If you follow me on Instagram or you’ve read my past couple of posts you probably know I was just in Dubai. I’ve been dying to go to Dubai for ages, so it was super exciting for me to finally realize that dream. The city is truly incredible from the architecture to the shopping. Since we were just there for a long weekend we by no means did everything there was to see in the city, but sometimes we don’t always have the time to spend a whole week in certain places so we have to make do with what we have. With both Michael and I working full-time, we try now to only do trips on the weekend, but combining that with public holidays works very well!
Although Dubai is a huge, sprawling, very spread-out city, it is definitely possible to see all of the major sights in one short weekend, even if you fly into Abu Dhabi.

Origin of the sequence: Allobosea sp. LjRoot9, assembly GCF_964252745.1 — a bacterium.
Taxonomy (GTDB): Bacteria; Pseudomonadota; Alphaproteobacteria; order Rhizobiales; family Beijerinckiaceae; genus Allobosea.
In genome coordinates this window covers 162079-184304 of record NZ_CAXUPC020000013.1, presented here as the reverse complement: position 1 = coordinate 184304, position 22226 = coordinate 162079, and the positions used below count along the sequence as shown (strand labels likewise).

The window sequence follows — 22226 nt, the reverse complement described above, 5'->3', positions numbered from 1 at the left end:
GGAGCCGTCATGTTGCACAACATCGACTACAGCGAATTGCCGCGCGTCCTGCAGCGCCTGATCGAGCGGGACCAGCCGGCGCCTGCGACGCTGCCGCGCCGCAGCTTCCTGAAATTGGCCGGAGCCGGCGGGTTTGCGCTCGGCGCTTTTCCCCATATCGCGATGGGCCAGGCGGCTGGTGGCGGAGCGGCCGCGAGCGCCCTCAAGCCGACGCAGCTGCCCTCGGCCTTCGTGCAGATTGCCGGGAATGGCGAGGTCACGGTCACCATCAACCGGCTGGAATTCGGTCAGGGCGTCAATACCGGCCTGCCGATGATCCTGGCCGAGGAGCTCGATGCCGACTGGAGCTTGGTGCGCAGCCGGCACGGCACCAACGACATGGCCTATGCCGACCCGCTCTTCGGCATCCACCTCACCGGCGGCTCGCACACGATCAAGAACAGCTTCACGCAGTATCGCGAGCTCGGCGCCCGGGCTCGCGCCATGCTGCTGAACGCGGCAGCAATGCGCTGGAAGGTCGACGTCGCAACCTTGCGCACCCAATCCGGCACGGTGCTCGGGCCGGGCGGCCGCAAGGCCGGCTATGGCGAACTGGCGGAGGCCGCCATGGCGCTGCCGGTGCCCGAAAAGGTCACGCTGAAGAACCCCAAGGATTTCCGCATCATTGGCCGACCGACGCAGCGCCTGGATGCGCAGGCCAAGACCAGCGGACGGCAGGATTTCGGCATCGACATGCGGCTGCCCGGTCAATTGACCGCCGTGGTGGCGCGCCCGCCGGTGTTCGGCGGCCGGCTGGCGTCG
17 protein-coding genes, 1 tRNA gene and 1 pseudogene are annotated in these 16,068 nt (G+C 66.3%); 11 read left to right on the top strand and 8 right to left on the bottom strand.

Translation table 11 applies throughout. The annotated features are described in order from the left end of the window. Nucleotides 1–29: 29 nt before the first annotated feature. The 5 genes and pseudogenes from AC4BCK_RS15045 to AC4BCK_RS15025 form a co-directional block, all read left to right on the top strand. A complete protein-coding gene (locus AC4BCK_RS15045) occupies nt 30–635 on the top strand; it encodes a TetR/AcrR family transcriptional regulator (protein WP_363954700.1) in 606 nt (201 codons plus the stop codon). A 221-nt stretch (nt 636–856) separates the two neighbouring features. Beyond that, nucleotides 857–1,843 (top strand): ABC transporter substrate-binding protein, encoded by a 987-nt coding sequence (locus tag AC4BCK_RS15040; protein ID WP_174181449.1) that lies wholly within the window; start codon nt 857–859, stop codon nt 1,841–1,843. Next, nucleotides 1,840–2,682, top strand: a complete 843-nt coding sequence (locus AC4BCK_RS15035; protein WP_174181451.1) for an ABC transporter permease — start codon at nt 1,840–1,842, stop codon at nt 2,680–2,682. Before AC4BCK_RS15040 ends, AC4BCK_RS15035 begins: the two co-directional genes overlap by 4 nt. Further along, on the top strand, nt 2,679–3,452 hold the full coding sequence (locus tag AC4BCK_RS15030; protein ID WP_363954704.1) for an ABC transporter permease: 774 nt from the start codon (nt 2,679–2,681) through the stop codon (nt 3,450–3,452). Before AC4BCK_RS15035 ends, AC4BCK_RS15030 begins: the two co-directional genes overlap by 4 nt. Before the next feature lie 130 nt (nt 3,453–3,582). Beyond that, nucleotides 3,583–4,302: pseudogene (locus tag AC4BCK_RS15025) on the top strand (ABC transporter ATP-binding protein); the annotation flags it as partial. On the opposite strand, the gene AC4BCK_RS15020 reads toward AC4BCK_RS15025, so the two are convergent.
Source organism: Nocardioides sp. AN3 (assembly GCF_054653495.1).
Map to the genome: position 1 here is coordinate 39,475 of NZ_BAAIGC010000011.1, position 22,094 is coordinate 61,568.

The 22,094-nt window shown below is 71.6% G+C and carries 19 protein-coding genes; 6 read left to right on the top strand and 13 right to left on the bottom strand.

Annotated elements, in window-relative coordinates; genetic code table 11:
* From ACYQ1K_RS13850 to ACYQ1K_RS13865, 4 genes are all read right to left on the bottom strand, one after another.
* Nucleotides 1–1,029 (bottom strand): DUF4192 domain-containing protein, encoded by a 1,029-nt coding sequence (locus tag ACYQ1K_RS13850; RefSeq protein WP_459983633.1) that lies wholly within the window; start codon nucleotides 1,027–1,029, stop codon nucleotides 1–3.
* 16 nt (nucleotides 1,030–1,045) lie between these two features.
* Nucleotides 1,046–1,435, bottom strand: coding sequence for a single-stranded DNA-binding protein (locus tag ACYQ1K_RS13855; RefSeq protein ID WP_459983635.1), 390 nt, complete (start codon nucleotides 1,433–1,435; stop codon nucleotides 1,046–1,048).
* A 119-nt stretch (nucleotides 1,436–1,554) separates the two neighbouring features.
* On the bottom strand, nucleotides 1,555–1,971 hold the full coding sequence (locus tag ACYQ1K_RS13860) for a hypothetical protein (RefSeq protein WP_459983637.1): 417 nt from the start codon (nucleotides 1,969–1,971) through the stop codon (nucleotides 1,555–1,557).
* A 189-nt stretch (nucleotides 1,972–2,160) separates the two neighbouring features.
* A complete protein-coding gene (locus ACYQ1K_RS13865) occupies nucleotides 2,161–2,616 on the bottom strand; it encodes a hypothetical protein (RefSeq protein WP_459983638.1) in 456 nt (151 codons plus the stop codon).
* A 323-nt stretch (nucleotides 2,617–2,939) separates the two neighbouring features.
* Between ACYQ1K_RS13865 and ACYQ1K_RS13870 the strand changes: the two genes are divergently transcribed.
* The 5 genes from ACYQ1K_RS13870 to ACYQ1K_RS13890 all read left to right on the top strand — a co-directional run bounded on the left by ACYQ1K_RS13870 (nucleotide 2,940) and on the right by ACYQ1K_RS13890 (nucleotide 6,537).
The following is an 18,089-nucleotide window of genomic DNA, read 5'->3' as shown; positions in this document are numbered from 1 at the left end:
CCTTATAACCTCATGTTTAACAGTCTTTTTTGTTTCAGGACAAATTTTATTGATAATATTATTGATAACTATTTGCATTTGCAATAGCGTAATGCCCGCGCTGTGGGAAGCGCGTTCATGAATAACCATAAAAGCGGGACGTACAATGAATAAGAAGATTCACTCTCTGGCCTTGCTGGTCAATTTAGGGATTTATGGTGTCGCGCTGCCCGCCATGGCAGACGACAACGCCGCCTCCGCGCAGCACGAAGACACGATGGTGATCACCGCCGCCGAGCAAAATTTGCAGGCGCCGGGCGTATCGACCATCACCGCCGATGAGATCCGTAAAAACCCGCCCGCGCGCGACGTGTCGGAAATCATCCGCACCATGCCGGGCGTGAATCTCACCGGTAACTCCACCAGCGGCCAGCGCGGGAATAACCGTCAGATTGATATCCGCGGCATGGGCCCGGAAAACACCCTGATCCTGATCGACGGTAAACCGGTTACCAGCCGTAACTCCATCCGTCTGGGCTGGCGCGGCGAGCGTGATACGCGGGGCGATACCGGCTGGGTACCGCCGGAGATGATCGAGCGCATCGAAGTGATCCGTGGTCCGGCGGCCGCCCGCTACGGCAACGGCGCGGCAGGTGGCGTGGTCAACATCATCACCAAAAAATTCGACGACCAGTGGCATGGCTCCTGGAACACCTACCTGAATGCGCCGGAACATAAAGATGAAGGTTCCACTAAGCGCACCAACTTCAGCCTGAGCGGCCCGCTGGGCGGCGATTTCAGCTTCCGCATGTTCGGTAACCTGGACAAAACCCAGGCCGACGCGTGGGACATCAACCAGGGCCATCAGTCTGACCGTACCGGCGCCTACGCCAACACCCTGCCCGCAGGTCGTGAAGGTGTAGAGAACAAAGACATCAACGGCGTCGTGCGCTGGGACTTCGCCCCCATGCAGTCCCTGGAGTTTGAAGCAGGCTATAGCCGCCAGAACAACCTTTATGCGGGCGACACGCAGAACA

Dubai is a really spread out city, essentially, as you can see from the map, in a very vertical manner. Although things are awkwardly spread out and it’s too hot to walk anywhere, the metro in Dubai is fantastic. Quite cheap and very reliable, you can easily get from point A to point B in wonderful air conditioning. There are two metro lines in Dubai, the main one is the red line and it goes straight down the main road, Sheikh Zayed Road, and the other is the green line, which goes around the Deira area. The road is absolutely massive and you could never cross it on foot. Instead, the metro line has these impressive air-conditioned stations and long, winding air conditioned walkways that take you both across the road and also from the station to the nearest site. It makes going out and sightseeing so much easier because you don’t need to spend as much time in the blistering heat.